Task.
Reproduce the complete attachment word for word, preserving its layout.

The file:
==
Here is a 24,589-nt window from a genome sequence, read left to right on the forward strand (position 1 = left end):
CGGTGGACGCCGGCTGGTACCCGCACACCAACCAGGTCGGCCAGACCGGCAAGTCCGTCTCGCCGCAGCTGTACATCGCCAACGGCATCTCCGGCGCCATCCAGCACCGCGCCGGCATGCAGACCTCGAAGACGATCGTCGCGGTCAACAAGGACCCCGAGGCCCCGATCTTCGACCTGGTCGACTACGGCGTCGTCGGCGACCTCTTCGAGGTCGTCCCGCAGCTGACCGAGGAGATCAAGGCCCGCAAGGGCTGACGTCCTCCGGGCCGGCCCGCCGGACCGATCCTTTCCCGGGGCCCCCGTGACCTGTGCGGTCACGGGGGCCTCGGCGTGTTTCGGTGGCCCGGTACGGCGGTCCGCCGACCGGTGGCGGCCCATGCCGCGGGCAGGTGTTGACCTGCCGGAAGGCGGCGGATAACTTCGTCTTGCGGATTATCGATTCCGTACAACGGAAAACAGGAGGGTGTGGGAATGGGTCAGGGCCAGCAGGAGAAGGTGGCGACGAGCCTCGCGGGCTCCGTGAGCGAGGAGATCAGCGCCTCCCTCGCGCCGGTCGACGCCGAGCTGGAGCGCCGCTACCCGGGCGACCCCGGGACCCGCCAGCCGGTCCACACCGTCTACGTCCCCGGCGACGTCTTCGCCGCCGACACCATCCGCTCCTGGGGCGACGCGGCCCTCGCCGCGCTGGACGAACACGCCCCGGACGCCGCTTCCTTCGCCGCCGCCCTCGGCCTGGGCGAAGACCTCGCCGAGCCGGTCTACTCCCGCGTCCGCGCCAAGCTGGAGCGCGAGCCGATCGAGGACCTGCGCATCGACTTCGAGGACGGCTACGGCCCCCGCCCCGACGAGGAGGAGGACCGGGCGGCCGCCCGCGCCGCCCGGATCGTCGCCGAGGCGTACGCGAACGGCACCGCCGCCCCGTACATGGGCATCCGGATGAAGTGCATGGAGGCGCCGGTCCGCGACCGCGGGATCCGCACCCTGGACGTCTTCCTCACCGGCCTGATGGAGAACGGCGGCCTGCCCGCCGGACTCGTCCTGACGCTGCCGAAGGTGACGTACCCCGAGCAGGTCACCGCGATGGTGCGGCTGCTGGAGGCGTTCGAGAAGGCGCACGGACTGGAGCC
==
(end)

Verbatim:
Here is a 24,589-nt window from a genome sequence, read left to right on the forward strand (position 1 = left end):
CGGTGGACGCCGGCTGGTACCCGCACACCAACCAGGTCGGCCAGACCGGCAAGTCCGTCTCGCCGCAGCTGTACATCGCCAACGGCATCTCCGGCGCCATCCAGCACCGCGCCGGCATGCAGACCTCGAAGACGATCGTCGCGGTCAACAAGGACCCCGAGGCCCCGATCTTCGACCTGGTCGACTACGGCGTCGTCGGCGACCTCTTCGAGGTCGTCCCGCAGCTGACCGAGGAGATCAAGGCCCGCAAGGGCTGACGTCCTCCGGGCCGGCCCGCCGGACCGATCCTTTCCCGGGGCCCCCGTGACCTGTGCGGTCACGGGGGCCTCGGCGTGTTTCGGTGGCCCGGTACGGCGGTCCGCCGACCGGTGGCGGCCCATGCCGCGGGCAGGTGTTGACCTGCCGGAAGGCGGCGGATAACTTCGTCTTGCGGATTATCGATTCCGTACAACGGAAAACAGGAGGGTGTGGGAATGGGTCAGGGCCAGCAGGAGAAGGTGGCGACGAGCCTCGCGGGCTCCGTGAGCGAGGAGATCAGCGCCTCCCTCGCGCCGGTCGACGCCGAGCTGGAGCGCCGCTACCCGGGCGACCCCGGGACCCGCCAGCCGGTCCACACCGTCTACGTCCCCGGCGACGTCTTCGCCGCCGACACCATCCGCTCCTGGGGCGACGCGGCCCTCGCCGCGCTGGACGAACACGCCCCGGACGCCGCTTCCTTCGCCGCCGCCCTCGGCCTGGGCGAAGACCTCGCCGAGCCGGTCTACTCCCGCGTCCGCGCCAAGCTGGAGCGCGAGCCGATCGAGGACCTGCGCATCGACTTCGAGGACGGCTACGGCCCCCGCCCCGACGAGGAGGAGGACCGGGCGGCCGCCCGCGCCGCCCGGATCGTCGCCGAGGCGTACGCGAACGGCACCGCCGCCCCGTACATGGGCATCCGGATGAAGTGCATGGAGGCGCCGGTCCGCGACCGCGGGATCCGCACCCTGGACGTCTTCCTCACCGGCCTGATGGAGAACGGCGGCCTGCCCGCCGGACTCGTCCTGACGCTGCCGAAGGTGACGTACCCCGAGCAGGTCACCGCGATGGTGCGGCTGCTGGAGGCGTTCGAGAAGGCGCACGGACTGGAGCC